Magic is in the air!
Along with six other House Republicans, Rep. Pete Sessions of Texas introduced a resolution on Monday that recognizes “magic as a rare and valuable art form and national treasure.” His resolution reads like a Tumblr poem:
Whereas magic is an art form with the unique power and potential to impact the lives of all people;
Whereas magic enables people to experience the impossible;
Whereas magic is used to inspire and bring wonder and happiness to others;
Whereas magic has had a significant impact on other art forms;
Whereas magic, like the great art forms of dance, literature, theater, film, and the visual arts, allows people to experience something that transcends the written word;
It continues. And, please, try not to laugh. This is serious congressional business:
Whereas David Copperfield, introduced to magic as a boy growing up in New Jersey, has been named a Living Legend by the Library of Congress;
Whereas David Copperfield, with 21 Emmy Awards, 11 Guinness World Records, and over four billion dollars in ticket sales, has impacted every aspect of the global entertainment industry;
Whereas David Copperfield, through his magic, inspires great positive change in the lives of Americans;
Whereas people consistently leave David Copperfield’s live magic show with a different perspective than when they entered;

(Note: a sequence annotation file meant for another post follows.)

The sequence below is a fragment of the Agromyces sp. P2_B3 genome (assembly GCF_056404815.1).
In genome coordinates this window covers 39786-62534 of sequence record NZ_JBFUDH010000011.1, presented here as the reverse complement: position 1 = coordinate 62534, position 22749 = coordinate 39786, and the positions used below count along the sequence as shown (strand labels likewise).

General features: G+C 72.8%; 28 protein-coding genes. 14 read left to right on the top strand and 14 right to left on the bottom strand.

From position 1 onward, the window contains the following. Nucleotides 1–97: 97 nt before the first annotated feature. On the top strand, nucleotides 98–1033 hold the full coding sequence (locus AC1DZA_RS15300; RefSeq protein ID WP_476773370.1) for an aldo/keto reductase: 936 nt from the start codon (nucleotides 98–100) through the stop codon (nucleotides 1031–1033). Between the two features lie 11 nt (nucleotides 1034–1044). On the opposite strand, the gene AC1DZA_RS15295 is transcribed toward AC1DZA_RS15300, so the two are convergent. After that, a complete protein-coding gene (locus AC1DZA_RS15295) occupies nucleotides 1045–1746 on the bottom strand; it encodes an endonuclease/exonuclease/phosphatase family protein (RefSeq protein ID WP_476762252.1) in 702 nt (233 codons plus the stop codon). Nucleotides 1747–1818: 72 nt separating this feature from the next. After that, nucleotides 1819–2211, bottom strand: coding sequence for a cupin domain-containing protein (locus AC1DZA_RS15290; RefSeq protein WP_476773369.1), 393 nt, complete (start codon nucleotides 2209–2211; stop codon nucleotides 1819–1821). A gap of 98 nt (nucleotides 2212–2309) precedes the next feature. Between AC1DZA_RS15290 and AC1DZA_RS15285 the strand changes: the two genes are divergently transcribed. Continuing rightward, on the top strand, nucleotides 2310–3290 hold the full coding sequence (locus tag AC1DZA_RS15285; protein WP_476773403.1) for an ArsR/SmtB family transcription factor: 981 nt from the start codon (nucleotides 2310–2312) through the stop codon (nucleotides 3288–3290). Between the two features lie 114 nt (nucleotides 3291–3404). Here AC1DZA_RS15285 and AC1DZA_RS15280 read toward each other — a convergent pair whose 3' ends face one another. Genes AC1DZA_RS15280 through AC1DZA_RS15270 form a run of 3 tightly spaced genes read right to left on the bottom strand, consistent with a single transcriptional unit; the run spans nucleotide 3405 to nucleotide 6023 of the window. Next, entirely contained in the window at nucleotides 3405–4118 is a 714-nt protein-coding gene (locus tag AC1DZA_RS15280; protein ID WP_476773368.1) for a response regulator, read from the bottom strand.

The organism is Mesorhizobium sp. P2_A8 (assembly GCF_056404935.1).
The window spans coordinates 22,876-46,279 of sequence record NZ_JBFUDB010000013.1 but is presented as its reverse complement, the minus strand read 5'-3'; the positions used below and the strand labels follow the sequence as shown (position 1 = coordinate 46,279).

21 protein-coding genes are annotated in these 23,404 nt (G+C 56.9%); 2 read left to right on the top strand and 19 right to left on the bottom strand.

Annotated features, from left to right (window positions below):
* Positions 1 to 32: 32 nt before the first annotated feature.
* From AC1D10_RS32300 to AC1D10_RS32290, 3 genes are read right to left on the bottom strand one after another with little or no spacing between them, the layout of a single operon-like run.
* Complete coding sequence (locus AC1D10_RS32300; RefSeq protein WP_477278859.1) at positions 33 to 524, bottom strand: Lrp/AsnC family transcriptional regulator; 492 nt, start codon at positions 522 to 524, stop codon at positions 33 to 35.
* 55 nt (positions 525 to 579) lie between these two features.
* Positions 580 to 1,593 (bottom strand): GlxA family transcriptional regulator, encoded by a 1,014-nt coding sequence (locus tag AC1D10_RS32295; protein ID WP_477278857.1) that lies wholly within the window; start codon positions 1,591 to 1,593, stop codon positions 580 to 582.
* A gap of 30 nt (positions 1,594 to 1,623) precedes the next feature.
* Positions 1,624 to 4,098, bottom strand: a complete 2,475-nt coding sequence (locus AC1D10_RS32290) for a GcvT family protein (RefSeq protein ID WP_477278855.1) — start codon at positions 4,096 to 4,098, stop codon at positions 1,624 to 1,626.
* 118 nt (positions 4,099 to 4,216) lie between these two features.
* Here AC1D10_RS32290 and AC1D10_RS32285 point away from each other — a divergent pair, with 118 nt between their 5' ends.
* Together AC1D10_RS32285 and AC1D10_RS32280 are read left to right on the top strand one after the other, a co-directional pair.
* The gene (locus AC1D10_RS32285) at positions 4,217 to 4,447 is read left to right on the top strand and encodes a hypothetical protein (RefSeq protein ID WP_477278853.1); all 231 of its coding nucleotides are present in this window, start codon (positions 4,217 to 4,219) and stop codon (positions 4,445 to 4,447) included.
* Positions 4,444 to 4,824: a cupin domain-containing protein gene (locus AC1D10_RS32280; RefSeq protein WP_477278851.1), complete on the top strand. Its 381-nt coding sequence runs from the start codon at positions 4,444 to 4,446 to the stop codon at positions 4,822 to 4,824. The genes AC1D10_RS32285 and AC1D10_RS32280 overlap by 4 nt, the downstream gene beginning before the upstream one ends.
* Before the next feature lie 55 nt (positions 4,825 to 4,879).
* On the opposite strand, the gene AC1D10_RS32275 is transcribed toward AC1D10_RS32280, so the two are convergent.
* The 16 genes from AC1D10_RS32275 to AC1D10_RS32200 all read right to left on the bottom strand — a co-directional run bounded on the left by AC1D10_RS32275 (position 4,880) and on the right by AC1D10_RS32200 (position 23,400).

Whereas Rebecca Brown of Portland, Oregon, left a David Copperfield magic show with a newfound inspiration to pursue her lifelong, unfulfilled passion for dance;
Whereas three months after Rebecca Brown attended the David Copperfield magic show, she performed her first choreographed recital in Portland, Oregon’s Pioneer Square …
In addition to recognizing magic as rare and national treasure, the symbolic bill would “support efforts to make certain that magic is preserved, understood, and promulgated.” Whatever that means.
The best (worst?) part about this congressional waste-of-time is that while Sessions clearly believes in magic (and has a big ol’ crush of David Copperfield), he and his colleagues fail to recognize something that is happening right in front of their faces: climate change. Sessions has earned a 3 percent score from the League of Conservation Voters, and has voted against almost every piece of climate change and environmental legislation since 1997.
While we are unable to ascertain the validity of magic, it’s clear that magical thinking is alive and well. And Rep. Sessions, just in case you’re listening — how about a trick or two to deal with climate change? It might work better than waiting on Congress.